Controlling Employees

by | Leadership, Resources, Work Culture

controlling-employeesPreviously I wrote about defining outcomes and paying your employees to accomplish those, rather than simply paying them to perform a specified list of duties and responsibilities. This suggested approach comes from the book First, Break All The Rules, by Marcus Buckingham and Curt Coffman. The authors note that while the real role of any manager is to tap into the talents of each individual employee and turn those into performance, managers typically find excuses for why they do not define outcomes and use them as the basis for compensation.

Previously I wrote about defining outcomes and paying your employees to accomplish those, rather than simply paying them to perform a specified list of duties and responsibilities. This suggested approach comes from the book First, Break All The Rules, by Marcus Buckingham and Curt Coffman. The authors note that while the real role of any manager is to tap into the talents of each individual employee and turn those into performance, managers typically find excuses for why they do not define outcomes and use them as the basis for compensation.

To do so means the manager needs to give up some ‘control’, and that is hard for many managers. Let’s go back to the example of a teacher. For most of the day a teacher is behind a closed door, alone with his or her students. Is it any wonder that principals and school boards feel the need to create extensive policies and procedure manuals, meant to guide those teachers step by step through what it OK and what is not in the performance of their jobs? They are basically working without direct supervision for most of the day.

But as the authors point out, the same is true of many employment positions. Like it or not, most employees can decide to follow a policy or not. They decide what they will do and what they won’t. You can tell a waiter to offer the daily specials, but how do you know if they really do? Managers think they have control through their policies and procedures, but the real control is held by the individual employees.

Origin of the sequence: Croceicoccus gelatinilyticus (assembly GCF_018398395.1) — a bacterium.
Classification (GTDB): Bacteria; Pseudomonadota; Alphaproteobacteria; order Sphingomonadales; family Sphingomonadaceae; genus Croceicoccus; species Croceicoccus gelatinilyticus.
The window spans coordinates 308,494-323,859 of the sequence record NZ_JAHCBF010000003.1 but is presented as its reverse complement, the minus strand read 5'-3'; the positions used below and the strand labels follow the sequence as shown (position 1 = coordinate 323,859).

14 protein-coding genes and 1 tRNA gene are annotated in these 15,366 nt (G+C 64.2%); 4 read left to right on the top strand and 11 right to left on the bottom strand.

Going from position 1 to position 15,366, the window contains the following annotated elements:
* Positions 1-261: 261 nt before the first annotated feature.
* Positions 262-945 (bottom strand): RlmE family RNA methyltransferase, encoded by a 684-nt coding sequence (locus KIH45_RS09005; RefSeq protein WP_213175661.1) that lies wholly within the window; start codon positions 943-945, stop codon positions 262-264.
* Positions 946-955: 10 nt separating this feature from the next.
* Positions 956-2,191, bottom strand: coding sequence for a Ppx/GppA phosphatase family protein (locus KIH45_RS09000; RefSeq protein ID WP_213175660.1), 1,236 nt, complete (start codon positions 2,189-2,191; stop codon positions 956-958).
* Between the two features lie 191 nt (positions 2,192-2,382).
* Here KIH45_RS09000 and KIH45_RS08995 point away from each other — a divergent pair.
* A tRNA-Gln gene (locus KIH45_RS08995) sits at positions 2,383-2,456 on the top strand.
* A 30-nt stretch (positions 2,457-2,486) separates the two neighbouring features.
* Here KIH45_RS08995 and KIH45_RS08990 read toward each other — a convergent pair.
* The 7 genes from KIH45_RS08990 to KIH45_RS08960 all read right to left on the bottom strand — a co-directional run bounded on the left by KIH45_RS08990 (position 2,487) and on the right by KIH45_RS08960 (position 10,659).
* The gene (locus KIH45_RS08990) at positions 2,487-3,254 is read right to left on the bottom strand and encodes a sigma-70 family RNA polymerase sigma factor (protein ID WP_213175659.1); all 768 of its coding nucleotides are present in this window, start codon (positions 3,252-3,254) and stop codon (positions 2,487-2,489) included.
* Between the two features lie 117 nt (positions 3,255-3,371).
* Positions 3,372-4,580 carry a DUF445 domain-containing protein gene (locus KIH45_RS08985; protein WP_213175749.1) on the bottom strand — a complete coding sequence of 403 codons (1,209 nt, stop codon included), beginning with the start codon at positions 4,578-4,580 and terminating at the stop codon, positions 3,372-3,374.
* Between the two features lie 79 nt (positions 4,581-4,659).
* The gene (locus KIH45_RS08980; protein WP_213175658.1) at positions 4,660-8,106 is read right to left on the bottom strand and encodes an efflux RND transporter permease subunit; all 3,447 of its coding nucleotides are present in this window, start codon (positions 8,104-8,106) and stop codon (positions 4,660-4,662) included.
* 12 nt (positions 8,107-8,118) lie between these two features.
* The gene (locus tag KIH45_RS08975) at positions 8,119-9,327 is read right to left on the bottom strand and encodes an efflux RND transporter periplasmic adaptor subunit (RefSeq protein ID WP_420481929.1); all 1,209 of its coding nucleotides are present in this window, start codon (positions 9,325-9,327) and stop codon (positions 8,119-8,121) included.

Buckingham and Coffman note that this dilemma “is compounded by the fact that human beings are messy”. Employees each have their own needs, motivations and styles. Thinking otherwise is the equivalent of trying to market a ‘one-size-one-style-fits-all bathing suit’ to the female population.

That’s the strength behind defining outcomes rather than duties. It accepts that employees are unique individuals and will approach issues from different perspectives. The approach therefore does not attempt to create step by step procedures that have to fit everyone’s individual style. It instead defines a common outcome that is the same for all employees, but lets each individual find their own way to it. You standardize the end rather than the means.

This is not carte blanche. Every job has certain lines that cannot be crossed. Rules that have to be followed. But not everything needs to be ‘policyed’ to the nth degree. If one salesman is good at building relationships, another at persuasion, and another is successful because of their attention to detail, why would a sales manager want to try to force them all to adhere to only one of those methods?

 

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